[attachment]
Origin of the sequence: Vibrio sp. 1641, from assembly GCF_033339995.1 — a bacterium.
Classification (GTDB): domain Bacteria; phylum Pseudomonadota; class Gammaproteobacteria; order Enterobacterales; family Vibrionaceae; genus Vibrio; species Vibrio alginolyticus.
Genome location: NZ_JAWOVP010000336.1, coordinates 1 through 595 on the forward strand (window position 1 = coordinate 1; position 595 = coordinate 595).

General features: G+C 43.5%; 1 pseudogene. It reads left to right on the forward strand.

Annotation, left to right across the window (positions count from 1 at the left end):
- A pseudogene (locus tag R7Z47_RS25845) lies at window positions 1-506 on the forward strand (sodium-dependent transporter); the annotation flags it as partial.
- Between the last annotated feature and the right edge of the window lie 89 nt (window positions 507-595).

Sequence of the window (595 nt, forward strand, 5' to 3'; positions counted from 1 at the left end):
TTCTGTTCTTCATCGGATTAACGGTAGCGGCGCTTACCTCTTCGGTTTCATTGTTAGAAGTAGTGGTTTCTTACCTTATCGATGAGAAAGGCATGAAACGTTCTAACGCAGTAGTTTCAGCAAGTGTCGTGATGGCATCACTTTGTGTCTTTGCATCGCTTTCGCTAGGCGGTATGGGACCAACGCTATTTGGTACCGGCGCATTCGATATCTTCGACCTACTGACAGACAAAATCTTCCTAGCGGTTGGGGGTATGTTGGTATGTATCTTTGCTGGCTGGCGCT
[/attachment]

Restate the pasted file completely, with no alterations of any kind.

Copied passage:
Origin of the sequence: Vibrio sp. 1641, from assembly GCF_033339995.1 — a bacterium.
Classification (GTDB): domain Bacteria; phylum Pseudomonadota; class Gammaproteobacteria; order Enterobacterales; family Vibrionaceae; genus Vibrio; species Vibrio alginolyticus.
Genome location: NZ_JAWOVP010000336.1, coordinates 1 through 595 on the forward strand (window position 1 = coordinate 1; position 595 = coordinate 595).

General features: G+C 43.5%; 1 pseudogene. It reads left to right on the forward strand.

Annotation, left to right across the window (positions count from 1 at the left end):
- A pseudogene (locus tag R7Z47_RS25845) lies at window positions 1-506 on the forward strand (sodium-dependent transporter); the annotation flags it as partial.
- Between the last annotated feature and the right edge of the window lie 89 nt (window positions 507-595).

Sequence of the window (595 nt, forward strand, 5' to 3'; positions counted from 1 at the left end):
TTCTGTTCTTCATCGGATTAACGGTAGCGGCGCTTACCTCTTCGGTTTCATTGTTAGAAGTAGTGGTTTCTTACCTTATCGATGAGAAAGGCATGAAACGTTCTAACGCAGTAGTTTCAGCAAGTGTCGTGATGGCATCACTTTGTGTCTTTGCATCGCTTTCGCTAGGCGGTATGGGACCAACGCTATTTGGTACCGGCGCATTCGATATCTTCGACCTACTGACAGACAAAATCTTCCTAGCGGTTGGGGGTATGTTGGTATGTATCTTTGCTGGCTGGCGCT